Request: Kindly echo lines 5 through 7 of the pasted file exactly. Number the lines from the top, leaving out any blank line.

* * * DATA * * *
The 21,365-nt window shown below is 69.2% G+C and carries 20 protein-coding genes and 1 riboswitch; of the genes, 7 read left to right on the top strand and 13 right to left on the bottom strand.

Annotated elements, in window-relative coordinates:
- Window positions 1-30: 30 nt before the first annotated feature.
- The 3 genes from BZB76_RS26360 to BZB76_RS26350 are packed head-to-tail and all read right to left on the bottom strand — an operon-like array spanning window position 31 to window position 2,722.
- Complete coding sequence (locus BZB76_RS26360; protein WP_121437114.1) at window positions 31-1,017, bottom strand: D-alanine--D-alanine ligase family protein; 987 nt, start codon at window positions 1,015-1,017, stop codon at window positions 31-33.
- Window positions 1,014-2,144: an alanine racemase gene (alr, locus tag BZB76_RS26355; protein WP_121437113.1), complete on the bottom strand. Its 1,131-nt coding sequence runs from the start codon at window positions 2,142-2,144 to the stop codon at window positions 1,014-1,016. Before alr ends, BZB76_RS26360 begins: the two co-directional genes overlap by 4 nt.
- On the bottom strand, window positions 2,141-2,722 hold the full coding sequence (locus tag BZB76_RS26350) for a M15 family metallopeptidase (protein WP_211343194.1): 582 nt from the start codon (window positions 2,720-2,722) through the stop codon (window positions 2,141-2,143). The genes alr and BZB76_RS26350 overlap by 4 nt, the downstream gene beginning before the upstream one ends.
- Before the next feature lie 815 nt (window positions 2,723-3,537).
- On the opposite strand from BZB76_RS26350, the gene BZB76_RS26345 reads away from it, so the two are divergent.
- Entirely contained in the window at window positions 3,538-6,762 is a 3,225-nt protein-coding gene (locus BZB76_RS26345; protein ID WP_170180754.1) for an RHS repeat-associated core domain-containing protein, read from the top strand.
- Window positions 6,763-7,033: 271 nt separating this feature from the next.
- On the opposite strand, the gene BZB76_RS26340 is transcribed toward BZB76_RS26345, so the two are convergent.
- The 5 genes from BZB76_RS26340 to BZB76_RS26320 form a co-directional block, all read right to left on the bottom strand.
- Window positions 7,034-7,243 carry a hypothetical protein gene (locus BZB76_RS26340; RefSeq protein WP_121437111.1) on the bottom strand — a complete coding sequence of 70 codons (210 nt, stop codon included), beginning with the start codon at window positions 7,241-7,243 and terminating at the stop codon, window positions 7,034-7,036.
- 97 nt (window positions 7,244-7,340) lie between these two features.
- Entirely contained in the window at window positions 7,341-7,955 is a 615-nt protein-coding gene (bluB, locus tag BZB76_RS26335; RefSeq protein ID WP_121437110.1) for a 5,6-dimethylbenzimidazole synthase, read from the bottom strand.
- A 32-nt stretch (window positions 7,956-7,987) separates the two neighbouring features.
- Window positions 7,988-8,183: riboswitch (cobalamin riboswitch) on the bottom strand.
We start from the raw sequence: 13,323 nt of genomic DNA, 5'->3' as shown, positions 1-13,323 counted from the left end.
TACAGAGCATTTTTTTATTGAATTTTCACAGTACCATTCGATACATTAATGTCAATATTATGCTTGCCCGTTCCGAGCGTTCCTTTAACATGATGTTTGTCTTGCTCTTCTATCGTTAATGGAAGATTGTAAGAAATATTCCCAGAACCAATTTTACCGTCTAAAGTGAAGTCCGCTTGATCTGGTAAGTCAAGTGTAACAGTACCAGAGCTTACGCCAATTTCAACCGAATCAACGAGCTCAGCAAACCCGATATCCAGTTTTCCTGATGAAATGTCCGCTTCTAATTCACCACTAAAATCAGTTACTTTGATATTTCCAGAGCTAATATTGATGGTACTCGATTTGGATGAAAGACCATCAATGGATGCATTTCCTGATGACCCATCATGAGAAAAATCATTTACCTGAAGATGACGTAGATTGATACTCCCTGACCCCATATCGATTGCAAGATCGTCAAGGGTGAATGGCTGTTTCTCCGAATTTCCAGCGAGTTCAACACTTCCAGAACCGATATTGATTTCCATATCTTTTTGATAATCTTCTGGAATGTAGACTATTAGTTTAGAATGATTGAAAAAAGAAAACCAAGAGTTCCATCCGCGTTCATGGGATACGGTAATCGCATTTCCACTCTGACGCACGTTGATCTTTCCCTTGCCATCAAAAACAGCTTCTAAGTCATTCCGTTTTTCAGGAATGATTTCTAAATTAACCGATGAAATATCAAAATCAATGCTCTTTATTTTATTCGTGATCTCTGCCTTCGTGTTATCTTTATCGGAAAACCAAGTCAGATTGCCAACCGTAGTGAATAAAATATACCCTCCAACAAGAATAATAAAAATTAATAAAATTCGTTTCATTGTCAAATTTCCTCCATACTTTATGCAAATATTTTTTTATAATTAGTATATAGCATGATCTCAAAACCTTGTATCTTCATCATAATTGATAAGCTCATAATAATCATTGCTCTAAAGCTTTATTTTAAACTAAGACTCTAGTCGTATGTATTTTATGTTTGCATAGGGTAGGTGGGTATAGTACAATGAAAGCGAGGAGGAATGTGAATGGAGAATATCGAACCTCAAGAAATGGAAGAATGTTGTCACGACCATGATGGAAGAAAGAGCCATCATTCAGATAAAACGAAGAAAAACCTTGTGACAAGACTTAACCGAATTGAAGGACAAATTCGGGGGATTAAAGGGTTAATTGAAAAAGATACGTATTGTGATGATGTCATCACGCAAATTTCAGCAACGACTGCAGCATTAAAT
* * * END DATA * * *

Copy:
- Complete coding sequence (locus BZB76_RS26360; protein WP_121437114.1) at window positions 31-1,017, bottom strand: D-alanine--D-alanine ligase family protein; 987 nt, start codon at window positions 1,015-1,017, stop codon at window positions 31-33.
- Window positions 1,014-2,144: an alanine racemase gene (alr, locus tag BZB76_RS26355; protein WP_121437113.1), complete on the bottom strand. Its 1,131-nt coding sequence runs from the start codon at window positions 2,142-2,144 to the stop codon at window positions 1,014-1,016. Before alr ends, BZB76_RS26360 begins: the two co-directional genes overlap by 4 nt.
- On the bottom strand, window positions 2,141-2,722 hold the full coding sequence (locus tag BZB76_RS26350) for a M15 family metallopeptidase (protein WP_211343194.1): 582 nt from the start codon (window positions 2,720-2,722) through the stop codon (window positions 2,141-2,143). The genes alr and BZB76_RS26350 overlap by 4 nt, the downstream gene beginning before the upstream one ends.